Mickey Mouse is great because he is funny. He tells jokes. He does funny things. He makes everyone laugh. Mickey Mouse is great because he is funny.

Mickey Mouse is great because he is smart. He says smart things. He does smart things. He has smart friends. Mickey Mouse is great because he is smart

Mickey Mouse is great because he is cute. His voice is cute. His ears are cute. He does cute things. Mickey Mouse is great because he is cute.

So, Mickey Mouse is great. He is funny. He is smart. He is cute. That is why Mickey Mouse is great.


Comparison/Contrast Essay

In a comparison or contrast essay it is most important to remember that for every point the counterpoint must be stated or there is no valid comparison. Simply state as major proofs in the paragraph of introduction both sides of the issue. Then in each paragraph of the body of the essay present a direct comparison of all aspects of the subject.


The Longer Essay

The expansion of a five-paragraph essay form into a longer essay is a simple matter. Write a basic thesis statement with three basic proofs and clincher sentence. Then form a five-paragraph essay using the basic thesis and the first basic proof of your thesis for the first section. Repeat the process for two more five-paragraph sections. End with a paragraph of conclusion that restates the opening paragraph of the essay. Remember to use transitions to tie all the parts together.

As you will see in the following outline, the longer paper can be viewed in a simplified manner, as follows:

Paragraph I- Introduction
II-VI A five-paragraph essay based on the basic thesis and the first basic proof.
VII-XI A five-paragraph essay based on the basic thesis and the second basic proof.
XII-XVI A five-paragraph essay based on the basic thesis and the third basic proof.
XVII Conclusion

Or put another way, the process is as follows: p=paragraph

5 p essay to longer essay
p2 stays p2 and is repeated as p6 (conclusion) and builds all topic sent. and clincher sent.
p3 of short essay becomes p7 and p11 (concl) of longer and builds topic sent. and clincher sent,
p4 of short essay becomes p12 and p16 (concl) of longer and builds topic sent. and clincher sent.
p5 of short essay is repeated as p17 (p1 as proven)


Remember, these outlines are only a basic guide. Fit them to your subject’s needs.


Longer Essay Outline

INTRODUCTION

I. Basic thesis statement
A. }
B. } Basic proofs
C. }
D. Clincher sentence
BODY
II. Thesis statement 1 (Basic thesis plus basic proof I-A)
A. }
B. } Major proofs 1
C. }
D. Clincher sentence

III. Topic sentence (Thesis 1, plus major proof II-A)

A. }
B. } Minor proofs
C. }
D. Clincher sentence
IV. Topic sentence (Thesis 1 plus major proof II-B)
A. }
B. } Minor proofs
C. }
D. Clincher sentence
V. Topic sentence (Thesis 1 plus major proof II-C)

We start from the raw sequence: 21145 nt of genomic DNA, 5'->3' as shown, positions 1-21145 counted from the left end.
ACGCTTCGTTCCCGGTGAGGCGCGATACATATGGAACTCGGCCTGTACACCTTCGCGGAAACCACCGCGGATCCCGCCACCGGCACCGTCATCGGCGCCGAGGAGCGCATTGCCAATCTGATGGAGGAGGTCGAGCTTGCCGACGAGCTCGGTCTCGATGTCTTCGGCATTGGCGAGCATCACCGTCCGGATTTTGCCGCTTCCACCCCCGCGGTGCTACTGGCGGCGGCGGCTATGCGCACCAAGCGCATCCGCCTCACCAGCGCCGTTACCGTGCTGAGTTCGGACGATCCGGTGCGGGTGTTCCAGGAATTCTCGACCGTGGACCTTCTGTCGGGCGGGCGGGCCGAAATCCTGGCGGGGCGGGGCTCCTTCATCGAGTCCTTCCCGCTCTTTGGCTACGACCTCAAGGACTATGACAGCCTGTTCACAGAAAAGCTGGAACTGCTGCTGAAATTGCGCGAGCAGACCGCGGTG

A. }
B. } Minor proofs
C. }
D. Clincher sentence
VI. Topic sentence Thesis 1 as proven
A. }
B. } Major proofs 1
C. }
D. Clincher sentence-restate Thesis 1 as proven
VII. Thesis statement 2 (Basic thesis plus basic proof B)
A. }
B. } Major proofs 2
C. }
Clincher sentence
VIII. Topic sentence (Thesis 2 plus major proof VII-A)
A. }
B. } Minor proofs
C. }
D. Clincher sentence
IX. Topic sentence (Thesis 2 plus major proof VII-B)
E. }
F. } Minor proofs
G. }
H. Clincher sentence
X. Topic sentence (Thesis 2 plus major proof VII-C)
I. }
J. } Minor proofs
K. }
L. Clincher sentence

XI. Topic sentence (restatement of Thesis 2)

A. }
B. } Major proofs 2
C. }
D. Clincher sentence-restate Thesis 2 as proven

XII. Thesis statement 3 (Basic thesis plus basic proof C)

A. }
B. } Major proofs 3
C. }
D. Clincher sentence
XIII. Topic sentence (Thesis 3 plus major proof XII-A)
A. }
B. } Minor proofs
C. }
D. Clincher sentence
XIV. Topic sentence (Thesis 3 plus major proof XII-B)
A. }
B. } Minor proofs
C. }
D. Clincher sentence
XV. Topic sentence (Thesis 3 plus major proof XII-C)
A. }
B. } Minor proofs
C. }
D. Clincher sentence
XVI. Topic sentence (restatement of Thesis 3)
A. }
B. } Major proofs 3
C. }
D. Clincher sentence restate Thesis 3 as proven
CONCLUSION

XVII. Restate Basic Thesis

A. }
B. } Basic proofs
C. }
D. Clincher sentence-Basic Thesis as proven.

Helpful Hints
  1. Have an interesting beginning and an interesting ending.
  2. Proof read - Everything!
  3. Avoid repetitiveness (vary your restatements).
  4. Order of paragraphs:
    a) People remember the last thing they heard the most, so save your best point for last. Then they remember the first point, so let that be your second best point. Your weakest proof should be in the middle, as it will be least remembered.
  5. Basically in this form:
    a) You say it
    b) You prove it
    c) You say you’ve proven it.
  6. Stick to the subject—avoid digression.
  7. Use active rather than passive tense.
  8. Each paragraph and paper must have an introduction, body, and conclusion or a beginning, middle, and end.
  9. Proof read.
  10. Transitions—be it a word, phrase, sentence or paragraph. The use of transitions makes your writing more cohesive. Sample Transitions:
    * in addition to
    * in contrast with
    * additionally
    * on the other hand
    * interestingly enough
    * to begin with
    * following this
    * secondly, thirdly etc.
    * in conclusion
    * considering this
    * taking this into account
    * allowing for this
  11. Don’t use “I” or “me” unless you have a lot of initials after your name (Ph.D., M.D.)
  12. Using the longer form takes 10-20 pages. In a book 10-20 pages is considered a chapter. Congratulations! Now you know how to write a book.
  13. In an essay exam you can take the question and invert it into a statement and use that as your thesis statement for your answer.
  14. If you are unable to complete your essay in a single sitting, place an "x" in the empty fieldss so the program can save the work you have done thus far.
  15. Save relavent notes (in MS Word or Notepad) to edit into final essay.

* The statements which constitute those proofs may be any, all, or more than the following: facts, folklore, common knowledge, common sense, logic, philosophy, expert accounts, quotations, eyewitness reports, statistics, records, historical (or biblical) accounts, religious doctrine, etc